9. Chipmunk Theme
Running a content-curation WordPress website has never been easier. You got the possibility to automate all aspects of your curation with connected plugins, or you can choose the “human touch” route. The choice is yours. Voted the number 4th product of the day on Product Hunt. We recommend that you check out the showcase page for examples.
If you pick the newsletter route, this is a tool worth checking out. It easily lets you collect and share relevant content to your subscribers. They even got a Chrome plugin that lets you add content on the fly. Looks beautiful too!
This is the reading app for online content. What we do is save everything we find to Pocket and then set aside time to read it all. Each post is stripped of all superfluous designs so we can concentrate on just the words. And it’s super easy to share from Pocket with its many social features and integrations.
Another newsletter tool. It works much like Revue, and also comes with its own Chrome plugin for collecting content to share. A bit more pricey than Revue.
Schedule your social media posts with ease. One of the first tools in social media scheduling. It’s simple, yet powerful. Connect all your social media accounts in one place, a big time saver if you manage a lot. They also do content suggestions, but they can be a bit generic at times.
A tool to collect all social media content in one place. You have the option to set up your own page or integrate with WordPress. If you only want to curate social media content, then this is a good tool.
Free automation tool! Connect different services to automate parts of your workflow. We use it to automatically tweet website updates through RSS. Works wonders and the possibilities are endless. Highly recommended!
Automation for the pros. This is not just one tool, but hundreds of them. It’s a smart way to connect apps together so you can automate just about anything. You can do everything from turning your spreadsheet into an RSS feed to automatically Tweet your newsletter publications. These are just basic examples, you can create really powerful automation sequences and save a lot of time.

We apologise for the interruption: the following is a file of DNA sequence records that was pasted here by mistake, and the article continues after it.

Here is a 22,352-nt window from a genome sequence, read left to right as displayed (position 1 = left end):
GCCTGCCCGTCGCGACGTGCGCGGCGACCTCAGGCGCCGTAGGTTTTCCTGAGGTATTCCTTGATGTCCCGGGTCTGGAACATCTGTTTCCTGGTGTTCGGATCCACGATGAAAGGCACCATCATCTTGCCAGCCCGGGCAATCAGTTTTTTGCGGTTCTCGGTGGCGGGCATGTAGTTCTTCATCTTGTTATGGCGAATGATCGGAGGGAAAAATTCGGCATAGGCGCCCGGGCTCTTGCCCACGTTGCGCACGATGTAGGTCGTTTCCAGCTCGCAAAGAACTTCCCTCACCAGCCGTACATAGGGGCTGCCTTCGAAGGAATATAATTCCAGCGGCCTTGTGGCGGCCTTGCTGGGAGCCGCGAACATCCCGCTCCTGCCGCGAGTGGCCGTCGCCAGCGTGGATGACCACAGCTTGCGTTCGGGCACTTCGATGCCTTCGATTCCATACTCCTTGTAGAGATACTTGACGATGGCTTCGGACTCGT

This nifty little tool lets you add tracking to any 3rd party link you share. A very good tool if you want to retarget with advertisements such as Facebook or Google.
Content curation as a service. It works as a filter and sends you content to share with Buffer and HubSpot. It could work for a period of time to keep up the consistency and some of the suggestions are actually pretty good. Quuu comes with a free plan for you to try out.
19. Twitter Lists
If you need highly specialized topics, we recommend finding or making your own Twitter lists containing influencers and early adopters. This is actually one of our favorite sources of finding good content.
20. Private Groups
Even better than Twitter lists. If you can become a member of a niche group, it’s likely that there will be some good content being shared there. If you can’t find an engaged private group there’s a good opportunity in setting up your own. However it requires a lot of time and effort to create a good private group, so it’s recommended you start off with something established.
Add your own touch
A great way to add your own touch to the curation is commenting. It’s not necessary but absolutely recommended. It doesn’t have to be lengthy at all. Just a few words would be enough.
Giving credit is always a good thing. Be sure to mention creators, makers, etc. when curating others’ content. Even if you’re linking to their source.
If you focus on filtering relevant and good content, coupled with automation you have set yourself up for efficiency and success. Essentially you’ll be able to do more in less time and focus on more urgent tasks.
© 2024 – Chipmunk